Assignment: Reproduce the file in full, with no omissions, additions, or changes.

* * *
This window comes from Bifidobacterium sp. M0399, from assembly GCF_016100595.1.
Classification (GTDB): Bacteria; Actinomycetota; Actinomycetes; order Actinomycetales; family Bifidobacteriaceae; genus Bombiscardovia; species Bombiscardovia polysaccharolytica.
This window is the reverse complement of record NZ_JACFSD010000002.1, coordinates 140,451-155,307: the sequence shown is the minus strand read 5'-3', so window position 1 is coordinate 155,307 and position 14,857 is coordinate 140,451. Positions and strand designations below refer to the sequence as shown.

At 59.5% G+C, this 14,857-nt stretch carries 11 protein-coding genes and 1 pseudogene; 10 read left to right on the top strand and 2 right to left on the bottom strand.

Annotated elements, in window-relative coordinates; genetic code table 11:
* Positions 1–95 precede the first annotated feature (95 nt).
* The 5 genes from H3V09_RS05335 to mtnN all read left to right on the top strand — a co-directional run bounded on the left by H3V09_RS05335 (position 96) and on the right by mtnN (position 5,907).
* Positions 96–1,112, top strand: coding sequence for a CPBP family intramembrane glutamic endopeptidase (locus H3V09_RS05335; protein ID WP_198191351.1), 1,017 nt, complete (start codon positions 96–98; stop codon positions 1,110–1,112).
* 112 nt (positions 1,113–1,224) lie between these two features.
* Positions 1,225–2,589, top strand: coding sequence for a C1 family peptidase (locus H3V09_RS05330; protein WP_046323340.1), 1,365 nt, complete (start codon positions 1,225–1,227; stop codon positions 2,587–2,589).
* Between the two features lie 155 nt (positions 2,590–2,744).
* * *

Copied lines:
This window comes from Bifidobacterium sp. M0399, from assembly GCF_016100595.1.
Classification (GTDB): Bacteria; Actinomycetota; Actinomycetes; order Actinomycetales; family Bifidobacteriaceae; genus Bombiscardovia; species Bombiscardovia polysaccharolytica.
This window is the reverse complement of record NZ_JACFSD010000002.1, coordinates 140,451-155,307: the sequence shown is the minus strand read 5'-3', so window position 1 is coordinate 155,307 and position 14,857 is coordinate 140,451. Positions and strand designations below refer to the sequence as shown.

At 59.5% G+C, this 14,857-nt stretch carries 11 protein-coding genes and 1 pseudogene; 10 read left to right on the top strand and 2 right to left on the bottom strand.

Annotated elements, in window-relative coordinates; genetic code table 11:
* Positions 1–95 precede the first annotated feature (95 nt).
* The 5 genes from H3V09_RS05335 to mtnN all read left to right on the top strand — a co-directional run bounded on the left by H3V09_RS05335 (position 96) and on the right by mtnN (position 5,907).
* Positions 96–1,112, top strand: coding sequence for a CPBP family intramembrane glutamic endopeptidase (locus H3V09_RS05335; protein ID WP_198191351.1), 1,017 nt, complete (start codon positions 96–98; stop codon positions 1,110–1,112).
* 112 nt (positions 1,113–1,224) lie between these two features.
* Positions 1,225–2,589, top strand: coding sequence for a C1 family peptidase (locus H3V09_RS05330; protein WP_046323340.1), 1,365 nt, complete (start codon positions 1,225–1,227; stop codon positions 2,587–2,589).
* Between the two features lie 155 nt (positions 2,590–2,744).